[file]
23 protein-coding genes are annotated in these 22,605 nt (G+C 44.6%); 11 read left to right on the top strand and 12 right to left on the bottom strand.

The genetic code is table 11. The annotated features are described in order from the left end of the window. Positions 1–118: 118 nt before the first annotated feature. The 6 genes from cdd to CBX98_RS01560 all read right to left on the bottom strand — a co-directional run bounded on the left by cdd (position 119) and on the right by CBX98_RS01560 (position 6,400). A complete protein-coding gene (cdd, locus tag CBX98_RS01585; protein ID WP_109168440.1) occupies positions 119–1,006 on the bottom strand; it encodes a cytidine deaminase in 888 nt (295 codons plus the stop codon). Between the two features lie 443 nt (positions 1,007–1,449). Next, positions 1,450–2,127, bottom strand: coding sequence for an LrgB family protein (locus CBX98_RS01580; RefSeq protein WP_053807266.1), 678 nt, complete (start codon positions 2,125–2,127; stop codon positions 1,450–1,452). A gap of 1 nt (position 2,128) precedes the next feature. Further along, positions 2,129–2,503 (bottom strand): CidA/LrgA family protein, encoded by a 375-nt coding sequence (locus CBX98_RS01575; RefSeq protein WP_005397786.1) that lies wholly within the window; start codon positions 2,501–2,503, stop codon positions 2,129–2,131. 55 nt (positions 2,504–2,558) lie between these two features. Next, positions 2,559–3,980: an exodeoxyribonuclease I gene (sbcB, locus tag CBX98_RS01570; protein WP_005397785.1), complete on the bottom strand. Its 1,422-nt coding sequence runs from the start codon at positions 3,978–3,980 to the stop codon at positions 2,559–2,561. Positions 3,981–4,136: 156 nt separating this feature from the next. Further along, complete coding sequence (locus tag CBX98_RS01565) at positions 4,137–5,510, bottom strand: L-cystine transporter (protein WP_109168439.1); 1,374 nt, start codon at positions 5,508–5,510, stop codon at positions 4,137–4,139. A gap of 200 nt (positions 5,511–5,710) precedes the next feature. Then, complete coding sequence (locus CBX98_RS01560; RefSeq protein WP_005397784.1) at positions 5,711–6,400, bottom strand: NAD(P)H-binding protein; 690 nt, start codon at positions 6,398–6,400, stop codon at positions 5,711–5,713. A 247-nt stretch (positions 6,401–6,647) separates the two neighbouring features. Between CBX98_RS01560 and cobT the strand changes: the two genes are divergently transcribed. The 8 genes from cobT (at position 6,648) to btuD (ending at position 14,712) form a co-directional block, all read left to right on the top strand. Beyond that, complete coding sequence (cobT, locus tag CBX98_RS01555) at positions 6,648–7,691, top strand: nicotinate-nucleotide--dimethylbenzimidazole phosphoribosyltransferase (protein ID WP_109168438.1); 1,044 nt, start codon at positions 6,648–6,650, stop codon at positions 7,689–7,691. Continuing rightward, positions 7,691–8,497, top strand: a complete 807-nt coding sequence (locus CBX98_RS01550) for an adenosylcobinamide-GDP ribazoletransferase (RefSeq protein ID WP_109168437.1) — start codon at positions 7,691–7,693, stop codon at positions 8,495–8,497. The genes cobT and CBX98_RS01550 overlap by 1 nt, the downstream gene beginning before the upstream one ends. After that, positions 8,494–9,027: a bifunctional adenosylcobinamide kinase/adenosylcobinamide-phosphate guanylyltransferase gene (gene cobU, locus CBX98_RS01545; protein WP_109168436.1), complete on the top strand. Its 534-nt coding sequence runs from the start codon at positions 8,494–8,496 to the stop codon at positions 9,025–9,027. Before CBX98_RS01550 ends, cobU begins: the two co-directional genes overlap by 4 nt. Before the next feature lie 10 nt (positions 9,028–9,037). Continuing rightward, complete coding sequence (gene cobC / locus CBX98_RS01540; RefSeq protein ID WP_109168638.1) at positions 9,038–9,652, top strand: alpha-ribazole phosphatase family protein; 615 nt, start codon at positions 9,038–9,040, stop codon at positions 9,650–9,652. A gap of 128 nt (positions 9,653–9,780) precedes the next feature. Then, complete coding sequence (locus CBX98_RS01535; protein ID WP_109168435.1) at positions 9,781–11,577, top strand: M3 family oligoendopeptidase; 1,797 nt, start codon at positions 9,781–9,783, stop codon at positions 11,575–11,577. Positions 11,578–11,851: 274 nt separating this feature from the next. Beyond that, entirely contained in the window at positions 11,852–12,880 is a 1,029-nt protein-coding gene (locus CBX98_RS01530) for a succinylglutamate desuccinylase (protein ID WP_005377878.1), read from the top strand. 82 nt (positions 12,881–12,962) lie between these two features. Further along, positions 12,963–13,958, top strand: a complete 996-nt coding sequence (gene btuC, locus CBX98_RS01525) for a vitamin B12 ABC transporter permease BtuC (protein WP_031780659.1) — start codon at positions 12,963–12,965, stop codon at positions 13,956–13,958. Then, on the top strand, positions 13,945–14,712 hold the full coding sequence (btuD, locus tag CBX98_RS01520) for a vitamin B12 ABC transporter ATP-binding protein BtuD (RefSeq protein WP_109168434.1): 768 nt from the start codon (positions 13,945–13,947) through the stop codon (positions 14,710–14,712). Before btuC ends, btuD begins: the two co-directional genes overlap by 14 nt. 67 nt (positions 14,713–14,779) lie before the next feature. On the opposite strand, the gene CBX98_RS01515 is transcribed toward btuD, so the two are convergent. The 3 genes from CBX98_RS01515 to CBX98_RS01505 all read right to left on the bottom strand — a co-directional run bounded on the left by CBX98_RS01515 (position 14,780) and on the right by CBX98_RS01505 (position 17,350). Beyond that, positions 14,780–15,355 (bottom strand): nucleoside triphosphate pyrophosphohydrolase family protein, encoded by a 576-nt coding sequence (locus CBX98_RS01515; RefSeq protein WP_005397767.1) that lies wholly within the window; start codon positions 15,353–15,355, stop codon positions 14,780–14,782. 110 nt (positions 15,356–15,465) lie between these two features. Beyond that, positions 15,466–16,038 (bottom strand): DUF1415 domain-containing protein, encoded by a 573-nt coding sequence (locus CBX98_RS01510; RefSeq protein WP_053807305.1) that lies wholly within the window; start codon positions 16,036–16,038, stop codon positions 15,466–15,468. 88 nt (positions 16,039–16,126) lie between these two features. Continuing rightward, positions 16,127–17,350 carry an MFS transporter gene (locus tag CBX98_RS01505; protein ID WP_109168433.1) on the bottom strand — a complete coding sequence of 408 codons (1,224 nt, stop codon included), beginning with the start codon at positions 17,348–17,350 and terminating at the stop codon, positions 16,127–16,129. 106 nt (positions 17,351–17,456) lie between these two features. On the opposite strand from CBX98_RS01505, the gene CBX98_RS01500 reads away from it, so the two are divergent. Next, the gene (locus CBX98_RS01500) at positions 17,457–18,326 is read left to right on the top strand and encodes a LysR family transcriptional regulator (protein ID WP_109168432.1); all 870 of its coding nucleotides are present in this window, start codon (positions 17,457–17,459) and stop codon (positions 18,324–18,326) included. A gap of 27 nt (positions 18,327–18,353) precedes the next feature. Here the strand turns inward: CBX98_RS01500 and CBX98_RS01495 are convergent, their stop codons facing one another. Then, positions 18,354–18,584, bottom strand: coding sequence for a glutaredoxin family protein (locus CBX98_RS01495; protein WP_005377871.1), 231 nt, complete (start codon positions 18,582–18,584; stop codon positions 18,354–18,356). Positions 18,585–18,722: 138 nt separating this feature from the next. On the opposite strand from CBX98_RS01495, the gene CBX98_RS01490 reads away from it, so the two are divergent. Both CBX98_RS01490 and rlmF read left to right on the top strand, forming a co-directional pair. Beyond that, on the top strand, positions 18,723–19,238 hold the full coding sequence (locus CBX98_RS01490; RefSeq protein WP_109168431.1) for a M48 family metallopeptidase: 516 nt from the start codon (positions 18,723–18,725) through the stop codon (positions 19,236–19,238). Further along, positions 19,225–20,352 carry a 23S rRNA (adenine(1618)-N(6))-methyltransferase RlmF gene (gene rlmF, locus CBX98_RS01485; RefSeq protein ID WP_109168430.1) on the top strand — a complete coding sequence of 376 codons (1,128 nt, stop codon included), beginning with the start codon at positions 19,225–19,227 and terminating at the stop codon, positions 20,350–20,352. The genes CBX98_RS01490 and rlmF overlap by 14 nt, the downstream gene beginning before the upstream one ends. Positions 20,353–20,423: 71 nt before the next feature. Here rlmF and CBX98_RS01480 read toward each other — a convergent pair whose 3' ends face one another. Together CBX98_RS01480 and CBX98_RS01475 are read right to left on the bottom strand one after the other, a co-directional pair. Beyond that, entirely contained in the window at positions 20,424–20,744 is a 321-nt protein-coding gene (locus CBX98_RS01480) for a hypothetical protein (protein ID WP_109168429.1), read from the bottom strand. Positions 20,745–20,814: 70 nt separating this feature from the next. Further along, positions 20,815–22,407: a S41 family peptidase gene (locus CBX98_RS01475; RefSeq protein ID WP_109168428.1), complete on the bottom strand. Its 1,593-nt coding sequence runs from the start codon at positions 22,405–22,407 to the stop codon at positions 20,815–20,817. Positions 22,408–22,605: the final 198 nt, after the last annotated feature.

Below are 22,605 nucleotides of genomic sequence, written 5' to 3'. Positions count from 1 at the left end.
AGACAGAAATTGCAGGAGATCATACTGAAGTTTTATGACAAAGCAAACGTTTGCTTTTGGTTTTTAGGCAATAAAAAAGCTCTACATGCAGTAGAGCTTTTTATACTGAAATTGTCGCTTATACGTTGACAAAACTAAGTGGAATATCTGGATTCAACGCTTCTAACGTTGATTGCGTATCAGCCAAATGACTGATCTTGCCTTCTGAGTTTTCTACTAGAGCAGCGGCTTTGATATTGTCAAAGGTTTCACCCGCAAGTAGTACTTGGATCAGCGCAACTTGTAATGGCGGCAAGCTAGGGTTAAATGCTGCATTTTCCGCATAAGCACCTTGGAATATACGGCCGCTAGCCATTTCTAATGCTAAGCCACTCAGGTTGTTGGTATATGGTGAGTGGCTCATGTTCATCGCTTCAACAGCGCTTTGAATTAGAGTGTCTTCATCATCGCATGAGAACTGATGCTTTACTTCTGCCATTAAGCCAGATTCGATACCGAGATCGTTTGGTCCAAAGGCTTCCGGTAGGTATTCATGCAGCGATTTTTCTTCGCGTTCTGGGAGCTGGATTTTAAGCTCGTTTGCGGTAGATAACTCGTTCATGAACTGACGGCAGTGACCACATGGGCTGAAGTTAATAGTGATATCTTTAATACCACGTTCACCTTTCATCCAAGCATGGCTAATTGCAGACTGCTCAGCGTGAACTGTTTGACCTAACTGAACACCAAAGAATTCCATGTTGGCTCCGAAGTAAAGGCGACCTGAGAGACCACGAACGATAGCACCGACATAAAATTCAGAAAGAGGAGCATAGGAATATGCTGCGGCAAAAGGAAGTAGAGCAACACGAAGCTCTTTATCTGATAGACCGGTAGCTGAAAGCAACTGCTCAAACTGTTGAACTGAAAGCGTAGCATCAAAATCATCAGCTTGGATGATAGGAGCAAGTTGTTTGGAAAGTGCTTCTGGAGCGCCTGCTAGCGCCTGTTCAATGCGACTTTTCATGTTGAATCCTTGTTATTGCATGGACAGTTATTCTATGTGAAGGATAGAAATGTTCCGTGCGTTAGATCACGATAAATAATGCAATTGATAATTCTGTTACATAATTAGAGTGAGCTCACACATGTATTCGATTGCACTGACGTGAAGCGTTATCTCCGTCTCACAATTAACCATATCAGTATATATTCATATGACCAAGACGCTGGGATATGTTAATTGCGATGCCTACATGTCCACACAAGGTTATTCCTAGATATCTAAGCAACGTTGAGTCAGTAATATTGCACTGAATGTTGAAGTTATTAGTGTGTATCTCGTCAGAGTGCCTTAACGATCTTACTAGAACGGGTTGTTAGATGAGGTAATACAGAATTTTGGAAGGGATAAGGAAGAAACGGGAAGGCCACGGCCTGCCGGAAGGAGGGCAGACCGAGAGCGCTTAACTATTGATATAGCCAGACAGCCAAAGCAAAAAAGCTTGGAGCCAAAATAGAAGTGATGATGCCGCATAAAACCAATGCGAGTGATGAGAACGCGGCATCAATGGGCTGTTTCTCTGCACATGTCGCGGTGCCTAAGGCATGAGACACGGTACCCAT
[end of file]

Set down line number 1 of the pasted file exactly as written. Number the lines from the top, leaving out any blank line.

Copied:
23 protein-coding genes are annotated in these 22,605 nt (G+C 44.6%); 11 read left to right on the top strand and 12 right to left on the bottom strand.